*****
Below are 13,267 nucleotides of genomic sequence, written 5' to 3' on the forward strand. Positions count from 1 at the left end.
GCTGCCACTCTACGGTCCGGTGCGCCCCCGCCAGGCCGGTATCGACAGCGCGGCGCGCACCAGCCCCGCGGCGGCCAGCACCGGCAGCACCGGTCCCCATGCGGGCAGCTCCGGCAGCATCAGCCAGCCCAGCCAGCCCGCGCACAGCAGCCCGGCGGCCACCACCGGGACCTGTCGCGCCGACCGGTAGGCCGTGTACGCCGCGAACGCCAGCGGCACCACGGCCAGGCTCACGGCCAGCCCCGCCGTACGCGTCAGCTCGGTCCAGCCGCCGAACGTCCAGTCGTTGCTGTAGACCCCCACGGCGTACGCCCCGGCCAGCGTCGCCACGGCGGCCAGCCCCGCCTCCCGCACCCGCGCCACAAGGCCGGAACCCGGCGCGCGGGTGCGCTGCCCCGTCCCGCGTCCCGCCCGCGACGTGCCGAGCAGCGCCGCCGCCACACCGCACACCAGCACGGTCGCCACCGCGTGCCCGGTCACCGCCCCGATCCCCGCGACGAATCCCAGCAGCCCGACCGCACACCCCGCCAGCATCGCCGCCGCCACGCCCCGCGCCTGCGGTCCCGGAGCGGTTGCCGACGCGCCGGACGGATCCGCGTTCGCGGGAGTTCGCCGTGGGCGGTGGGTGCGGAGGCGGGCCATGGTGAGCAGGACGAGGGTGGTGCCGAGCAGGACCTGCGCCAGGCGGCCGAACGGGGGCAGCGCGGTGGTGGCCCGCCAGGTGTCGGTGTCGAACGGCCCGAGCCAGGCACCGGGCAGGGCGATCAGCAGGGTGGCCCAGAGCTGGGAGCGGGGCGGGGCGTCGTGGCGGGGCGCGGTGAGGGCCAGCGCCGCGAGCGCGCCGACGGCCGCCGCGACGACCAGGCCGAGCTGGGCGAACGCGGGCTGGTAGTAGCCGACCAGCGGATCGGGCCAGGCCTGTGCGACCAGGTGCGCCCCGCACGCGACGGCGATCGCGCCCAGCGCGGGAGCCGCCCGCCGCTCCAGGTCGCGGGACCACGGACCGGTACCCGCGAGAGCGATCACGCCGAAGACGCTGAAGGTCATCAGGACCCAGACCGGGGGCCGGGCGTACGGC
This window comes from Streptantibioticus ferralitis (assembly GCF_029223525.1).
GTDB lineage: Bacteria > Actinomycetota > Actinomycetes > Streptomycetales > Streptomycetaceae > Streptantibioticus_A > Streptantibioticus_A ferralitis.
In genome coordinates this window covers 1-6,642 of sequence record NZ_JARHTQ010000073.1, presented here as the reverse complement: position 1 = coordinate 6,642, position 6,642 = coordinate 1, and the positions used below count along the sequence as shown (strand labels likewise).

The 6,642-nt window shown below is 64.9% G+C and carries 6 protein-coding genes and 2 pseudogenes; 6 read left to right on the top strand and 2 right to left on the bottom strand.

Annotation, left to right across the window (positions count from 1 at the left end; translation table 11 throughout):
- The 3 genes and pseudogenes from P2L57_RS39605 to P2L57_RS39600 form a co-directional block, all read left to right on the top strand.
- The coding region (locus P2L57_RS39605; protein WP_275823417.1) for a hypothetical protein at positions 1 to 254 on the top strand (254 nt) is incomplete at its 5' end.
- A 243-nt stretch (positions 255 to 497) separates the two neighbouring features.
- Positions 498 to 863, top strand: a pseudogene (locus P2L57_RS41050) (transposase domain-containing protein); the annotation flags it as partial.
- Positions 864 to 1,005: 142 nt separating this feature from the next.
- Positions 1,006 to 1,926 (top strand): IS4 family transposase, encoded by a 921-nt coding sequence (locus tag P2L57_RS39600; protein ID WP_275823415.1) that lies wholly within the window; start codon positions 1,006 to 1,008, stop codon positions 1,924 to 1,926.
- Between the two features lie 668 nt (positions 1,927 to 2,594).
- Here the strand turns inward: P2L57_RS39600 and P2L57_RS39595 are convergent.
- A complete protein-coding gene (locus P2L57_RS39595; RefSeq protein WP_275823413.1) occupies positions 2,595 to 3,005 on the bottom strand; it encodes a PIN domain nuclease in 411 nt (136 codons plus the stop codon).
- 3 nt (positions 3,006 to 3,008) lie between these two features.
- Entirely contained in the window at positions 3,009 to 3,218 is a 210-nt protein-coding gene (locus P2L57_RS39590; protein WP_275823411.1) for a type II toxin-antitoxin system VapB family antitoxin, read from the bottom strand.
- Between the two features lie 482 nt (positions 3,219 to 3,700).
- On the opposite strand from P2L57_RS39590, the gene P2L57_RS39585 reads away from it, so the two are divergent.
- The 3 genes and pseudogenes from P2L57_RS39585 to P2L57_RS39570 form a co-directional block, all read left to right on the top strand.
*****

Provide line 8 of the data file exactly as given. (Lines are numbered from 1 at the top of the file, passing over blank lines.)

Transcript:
- The 3 genes and pseudogenes from P2L57_RS39605 to P2L57_RS39600 form a co-directional block, all read left to right on the top strand.